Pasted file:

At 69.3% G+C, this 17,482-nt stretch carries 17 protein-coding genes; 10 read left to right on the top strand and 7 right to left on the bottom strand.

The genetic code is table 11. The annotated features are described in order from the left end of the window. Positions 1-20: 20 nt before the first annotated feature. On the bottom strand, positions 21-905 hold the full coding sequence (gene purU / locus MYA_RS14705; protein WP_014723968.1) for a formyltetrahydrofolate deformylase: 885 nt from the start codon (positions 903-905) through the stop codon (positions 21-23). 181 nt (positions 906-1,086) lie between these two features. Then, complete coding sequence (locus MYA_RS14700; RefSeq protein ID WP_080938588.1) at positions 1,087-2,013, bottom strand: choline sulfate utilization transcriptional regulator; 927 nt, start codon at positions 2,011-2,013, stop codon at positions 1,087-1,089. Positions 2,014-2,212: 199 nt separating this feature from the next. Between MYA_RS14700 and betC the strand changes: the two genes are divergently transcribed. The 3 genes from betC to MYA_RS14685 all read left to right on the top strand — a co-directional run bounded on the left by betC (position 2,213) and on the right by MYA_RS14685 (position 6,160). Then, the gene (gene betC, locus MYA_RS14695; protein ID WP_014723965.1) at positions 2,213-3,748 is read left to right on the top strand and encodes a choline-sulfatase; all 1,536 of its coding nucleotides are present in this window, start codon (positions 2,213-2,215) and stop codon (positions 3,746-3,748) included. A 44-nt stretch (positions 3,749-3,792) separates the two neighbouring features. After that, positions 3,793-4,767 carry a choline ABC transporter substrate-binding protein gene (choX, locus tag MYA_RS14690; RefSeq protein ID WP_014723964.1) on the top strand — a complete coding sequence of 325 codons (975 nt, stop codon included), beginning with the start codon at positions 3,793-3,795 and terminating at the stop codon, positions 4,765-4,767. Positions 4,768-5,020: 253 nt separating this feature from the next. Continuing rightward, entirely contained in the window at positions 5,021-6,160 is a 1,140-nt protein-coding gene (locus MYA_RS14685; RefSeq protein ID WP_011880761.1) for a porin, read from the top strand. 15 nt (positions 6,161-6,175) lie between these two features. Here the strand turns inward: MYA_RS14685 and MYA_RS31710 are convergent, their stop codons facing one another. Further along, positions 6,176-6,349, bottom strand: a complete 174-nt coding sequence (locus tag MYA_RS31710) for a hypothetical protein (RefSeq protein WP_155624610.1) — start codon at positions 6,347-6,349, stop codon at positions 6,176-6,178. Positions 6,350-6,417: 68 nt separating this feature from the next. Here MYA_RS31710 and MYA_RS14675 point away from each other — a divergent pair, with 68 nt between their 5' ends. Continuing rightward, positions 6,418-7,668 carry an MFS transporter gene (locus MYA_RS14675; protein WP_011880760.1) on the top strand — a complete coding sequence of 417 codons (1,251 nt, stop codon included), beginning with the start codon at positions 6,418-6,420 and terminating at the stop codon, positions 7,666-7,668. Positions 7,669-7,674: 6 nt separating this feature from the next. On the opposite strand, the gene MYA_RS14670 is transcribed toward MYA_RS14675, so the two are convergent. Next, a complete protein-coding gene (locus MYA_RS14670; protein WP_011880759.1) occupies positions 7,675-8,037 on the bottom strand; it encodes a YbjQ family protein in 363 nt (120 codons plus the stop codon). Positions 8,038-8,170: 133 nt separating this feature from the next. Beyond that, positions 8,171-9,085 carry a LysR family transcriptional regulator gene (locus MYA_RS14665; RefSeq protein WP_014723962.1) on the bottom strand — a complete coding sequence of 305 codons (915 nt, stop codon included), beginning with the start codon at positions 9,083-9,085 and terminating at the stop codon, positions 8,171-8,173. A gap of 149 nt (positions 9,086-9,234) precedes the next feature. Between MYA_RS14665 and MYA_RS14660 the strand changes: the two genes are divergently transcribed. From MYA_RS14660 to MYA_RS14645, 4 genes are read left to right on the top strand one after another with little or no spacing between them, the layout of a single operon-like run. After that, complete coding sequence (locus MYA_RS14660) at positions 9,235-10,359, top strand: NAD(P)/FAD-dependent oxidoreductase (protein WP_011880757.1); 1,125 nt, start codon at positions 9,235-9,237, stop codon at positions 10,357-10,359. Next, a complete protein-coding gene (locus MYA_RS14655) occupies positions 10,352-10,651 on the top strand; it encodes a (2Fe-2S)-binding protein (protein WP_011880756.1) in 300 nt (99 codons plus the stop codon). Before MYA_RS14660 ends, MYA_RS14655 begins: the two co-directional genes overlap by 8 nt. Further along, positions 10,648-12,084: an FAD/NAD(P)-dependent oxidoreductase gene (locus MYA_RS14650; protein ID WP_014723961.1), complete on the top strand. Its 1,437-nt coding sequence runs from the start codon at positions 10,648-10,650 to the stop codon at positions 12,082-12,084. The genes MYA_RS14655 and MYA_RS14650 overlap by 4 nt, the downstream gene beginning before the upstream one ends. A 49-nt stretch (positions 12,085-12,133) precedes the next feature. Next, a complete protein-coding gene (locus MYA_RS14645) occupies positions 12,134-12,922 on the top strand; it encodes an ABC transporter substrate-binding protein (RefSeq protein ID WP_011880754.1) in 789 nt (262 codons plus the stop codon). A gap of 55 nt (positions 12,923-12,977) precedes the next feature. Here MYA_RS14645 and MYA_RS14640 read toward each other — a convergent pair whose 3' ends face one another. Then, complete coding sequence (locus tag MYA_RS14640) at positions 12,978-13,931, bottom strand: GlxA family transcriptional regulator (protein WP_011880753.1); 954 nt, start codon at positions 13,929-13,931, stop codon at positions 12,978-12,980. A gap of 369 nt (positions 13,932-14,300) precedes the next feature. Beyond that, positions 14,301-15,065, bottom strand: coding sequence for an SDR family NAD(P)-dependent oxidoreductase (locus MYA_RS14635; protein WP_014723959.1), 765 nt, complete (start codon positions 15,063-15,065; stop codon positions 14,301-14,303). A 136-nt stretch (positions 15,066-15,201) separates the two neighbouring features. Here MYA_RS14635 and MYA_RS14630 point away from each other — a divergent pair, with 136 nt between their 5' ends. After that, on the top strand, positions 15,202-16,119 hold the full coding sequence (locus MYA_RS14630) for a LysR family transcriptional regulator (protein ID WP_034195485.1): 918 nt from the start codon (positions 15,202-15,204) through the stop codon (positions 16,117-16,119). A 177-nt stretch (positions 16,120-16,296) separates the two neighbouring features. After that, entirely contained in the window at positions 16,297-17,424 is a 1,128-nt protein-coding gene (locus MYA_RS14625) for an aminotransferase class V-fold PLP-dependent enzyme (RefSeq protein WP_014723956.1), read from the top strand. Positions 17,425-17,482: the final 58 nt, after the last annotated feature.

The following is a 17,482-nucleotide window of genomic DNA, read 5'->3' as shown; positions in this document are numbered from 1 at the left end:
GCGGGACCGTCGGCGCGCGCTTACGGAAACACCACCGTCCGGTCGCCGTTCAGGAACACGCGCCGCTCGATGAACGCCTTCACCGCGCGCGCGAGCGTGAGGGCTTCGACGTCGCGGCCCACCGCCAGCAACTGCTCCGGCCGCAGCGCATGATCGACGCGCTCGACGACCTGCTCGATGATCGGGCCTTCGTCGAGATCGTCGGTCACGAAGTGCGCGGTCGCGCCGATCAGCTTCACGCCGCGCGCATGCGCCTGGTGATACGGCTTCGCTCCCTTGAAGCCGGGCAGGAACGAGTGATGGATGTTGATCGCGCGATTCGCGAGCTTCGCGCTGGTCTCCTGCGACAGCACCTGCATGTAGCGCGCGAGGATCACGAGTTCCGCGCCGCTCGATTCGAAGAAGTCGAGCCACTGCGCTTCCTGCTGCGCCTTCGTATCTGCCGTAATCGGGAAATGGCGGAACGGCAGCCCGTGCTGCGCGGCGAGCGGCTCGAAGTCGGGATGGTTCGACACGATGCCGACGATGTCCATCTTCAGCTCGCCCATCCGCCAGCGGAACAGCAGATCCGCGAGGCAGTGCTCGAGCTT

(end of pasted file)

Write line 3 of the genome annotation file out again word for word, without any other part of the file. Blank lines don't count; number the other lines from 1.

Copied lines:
The following is a 17,482-nucleotide window of genomic DNA, read 5'->3' as shown; positions in this document are numbered from 1 at the left end: